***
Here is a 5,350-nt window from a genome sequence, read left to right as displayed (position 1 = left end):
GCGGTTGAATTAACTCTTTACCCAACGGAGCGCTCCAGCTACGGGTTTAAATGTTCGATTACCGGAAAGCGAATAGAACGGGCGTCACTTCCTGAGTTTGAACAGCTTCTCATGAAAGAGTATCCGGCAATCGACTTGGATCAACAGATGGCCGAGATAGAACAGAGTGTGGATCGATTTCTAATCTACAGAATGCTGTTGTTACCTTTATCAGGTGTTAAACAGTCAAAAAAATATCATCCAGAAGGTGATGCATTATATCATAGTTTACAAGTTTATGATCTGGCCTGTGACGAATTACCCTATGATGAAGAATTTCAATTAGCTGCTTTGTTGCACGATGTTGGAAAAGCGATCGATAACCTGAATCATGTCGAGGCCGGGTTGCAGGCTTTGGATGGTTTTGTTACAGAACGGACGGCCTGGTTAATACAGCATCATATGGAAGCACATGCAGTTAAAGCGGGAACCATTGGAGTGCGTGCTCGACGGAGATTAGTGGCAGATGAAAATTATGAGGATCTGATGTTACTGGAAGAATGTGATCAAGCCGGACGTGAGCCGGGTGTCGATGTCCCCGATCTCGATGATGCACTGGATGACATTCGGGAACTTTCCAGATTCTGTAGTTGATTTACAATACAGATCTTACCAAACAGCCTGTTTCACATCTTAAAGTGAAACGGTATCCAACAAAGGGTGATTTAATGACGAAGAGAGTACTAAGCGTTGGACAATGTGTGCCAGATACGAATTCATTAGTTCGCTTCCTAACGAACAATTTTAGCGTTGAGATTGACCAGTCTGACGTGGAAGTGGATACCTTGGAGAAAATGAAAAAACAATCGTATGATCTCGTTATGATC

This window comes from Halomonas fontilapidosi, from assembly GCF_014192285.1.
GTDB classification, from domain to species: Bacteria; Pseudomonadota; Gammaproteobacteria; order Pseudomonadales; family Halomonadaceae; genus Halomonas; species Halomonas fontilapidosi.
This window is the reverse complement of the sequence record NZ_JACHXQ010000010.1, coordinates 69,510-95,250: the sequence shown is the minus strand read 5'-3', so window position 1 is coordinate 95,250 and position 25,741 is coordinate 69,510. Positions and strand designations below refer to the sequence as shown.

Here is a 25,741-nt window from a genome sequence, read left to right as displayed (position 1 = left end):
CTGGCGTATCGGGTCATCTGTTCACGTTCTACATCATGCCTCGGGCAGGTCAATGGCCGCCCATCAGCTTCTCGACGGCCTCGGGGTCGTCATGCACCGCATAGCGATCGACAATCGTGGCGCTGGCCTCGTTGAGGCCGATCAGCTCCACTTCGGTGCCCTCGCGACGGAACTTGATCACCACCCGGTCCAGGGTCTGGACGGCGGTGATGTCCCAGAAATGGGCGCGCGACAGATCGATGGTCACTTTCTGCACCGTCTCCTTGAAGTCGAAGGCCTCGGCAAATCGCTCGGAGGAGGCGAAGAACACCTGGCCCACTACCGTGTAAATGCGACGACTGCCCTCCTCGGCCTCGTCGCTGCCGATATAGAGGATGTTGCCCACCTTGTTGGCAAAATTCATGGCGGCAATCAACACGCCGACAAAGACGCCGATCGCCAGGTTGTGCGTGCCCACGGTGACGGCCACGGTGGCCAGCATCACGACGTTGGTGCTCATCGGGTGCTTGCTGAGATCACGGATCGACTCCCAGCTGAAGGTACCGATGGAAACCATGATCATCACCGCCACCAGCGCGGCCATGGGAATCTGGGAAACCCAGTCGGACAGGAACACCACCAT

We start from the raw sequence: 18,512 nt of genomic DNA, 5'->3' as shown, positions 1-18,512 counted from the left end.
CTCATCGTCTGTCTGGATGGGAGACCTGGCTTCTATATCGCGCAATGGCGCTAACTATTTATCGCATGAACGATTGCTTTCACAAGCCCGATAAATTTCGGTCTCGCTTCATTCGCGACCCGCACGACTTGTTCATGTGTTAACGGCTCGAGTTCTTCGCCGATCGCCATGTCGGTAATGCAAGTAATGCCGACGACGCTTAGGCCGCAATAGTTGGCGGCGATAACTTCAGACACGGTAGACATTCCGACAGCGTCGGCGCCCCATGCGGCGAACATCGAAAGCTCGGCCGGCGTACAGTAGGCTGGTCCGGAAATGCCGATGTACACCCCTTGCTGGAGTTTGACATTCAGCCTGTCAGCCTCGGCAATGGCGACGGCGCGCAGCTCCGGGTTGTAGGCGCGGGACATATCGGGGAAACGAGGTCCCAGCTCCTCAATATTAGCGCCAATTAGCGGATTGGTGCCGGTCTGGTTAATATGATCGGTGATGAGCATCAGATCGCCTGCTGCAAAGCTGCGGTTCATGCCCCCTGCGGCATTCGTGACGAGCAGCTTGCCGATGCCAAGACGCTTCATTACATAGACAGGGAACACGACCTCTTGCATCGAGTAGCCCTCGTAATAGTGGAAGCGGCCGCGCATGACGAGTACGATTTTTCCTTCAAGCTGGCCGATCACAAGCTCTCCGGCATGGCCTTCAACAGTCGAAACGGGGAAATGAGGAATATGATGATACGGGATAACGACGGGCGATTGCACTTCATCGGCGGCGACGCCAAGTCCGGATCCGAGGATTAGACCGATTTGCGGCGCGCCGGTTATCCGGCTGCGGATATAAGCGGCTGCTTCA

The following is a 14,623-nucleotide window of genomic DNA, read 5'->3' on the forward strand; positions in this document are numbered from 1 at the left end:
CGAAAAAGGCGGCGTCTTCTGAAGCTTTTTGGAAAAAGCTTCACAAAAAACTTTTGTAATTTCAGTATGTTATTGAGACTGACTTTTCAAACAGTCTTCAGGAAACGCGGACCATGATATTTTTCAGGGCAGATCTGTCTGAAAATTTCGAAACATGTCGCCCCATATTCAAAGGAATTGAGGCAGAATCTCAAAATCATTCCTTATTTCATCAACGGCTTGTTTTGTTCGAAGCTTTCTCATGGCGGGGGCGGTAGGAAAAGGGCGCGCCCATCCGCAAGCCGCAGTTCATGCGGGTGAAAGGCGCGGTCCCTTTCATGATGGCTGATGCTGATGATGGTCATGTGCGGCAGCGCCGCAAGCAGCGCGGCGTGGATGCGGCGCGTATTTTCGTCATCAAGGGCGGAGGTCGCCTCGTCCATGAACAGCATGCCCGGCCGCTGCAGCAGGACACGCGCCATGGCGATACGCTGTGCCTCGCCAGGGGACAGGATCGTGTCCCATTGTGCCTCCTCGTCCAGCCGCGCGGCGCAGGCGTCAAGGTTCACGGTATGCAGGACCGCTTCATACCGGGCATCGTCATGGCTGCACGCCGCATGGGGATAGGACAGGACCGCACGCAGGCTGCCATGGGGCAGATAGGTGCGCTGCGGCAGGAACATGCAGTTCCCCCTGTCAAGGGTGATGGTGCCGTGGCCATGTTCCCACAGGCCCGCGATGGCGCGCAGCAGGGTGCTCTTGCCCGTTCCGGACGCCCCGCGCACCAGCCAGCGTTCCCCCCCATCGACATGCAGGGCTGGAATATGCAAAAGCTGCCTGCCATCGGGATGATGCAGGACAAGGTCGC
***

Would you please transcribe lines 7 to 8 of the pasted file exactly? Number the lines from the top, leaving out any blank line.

CTGGCGTATCGGGTCATCTGTTCACGTTCTACATCATGCCTCGGGCAGGTCAATGGCCGCCCATCAGCTTCTCGACGGCCTCGGGGTCGTCATGCACCGCATAGCGATCGACAATCGTGGCGCTGGCCTCGTTGAGGCCGATCAGCTCCACTTCGGTGCCCTCGCGACGGAACTTGATCACCACCCGGTCCAGGGTCTGGACGGCGGTGATGTCCCAGAAATGGGCGCGCGACAGATCGATGGTCACTTTCTGCACCGTCTCCTTGAAGTCGAAGGCCTCGGCAAATCGCTCGGAGGAGGCGAAGAACACCTGGCCCACTACCGTGTAAATGCGACGACTGCCCTCCTCGGCCTCGTCGCTGCCGATATAGAGGATGTTGCCCACCTTGTTGGCAAAATTCATGGCGGCAATCAACACGCCGACAAAGACGCCGATCGCCAGGTTGTGCGTGCCCACGGTGACGGCCACGGTGGCCAGCATCACGACGTTGGTGCTCATCGGGTGCTTGCTGAGATCACGGATCGACTCCCAGCTGAAGGTACCGATGGAAACCATGATCATCACCGCCACCAGCGCGGCCATGGGAATCTGGGAAACCCAGTCGGACAGGAACACCACCAT

We start from the raw sequence: 18,512 nt of genomic DNA, 5'->3' as shown, positions 1-18,512 counted from the left end.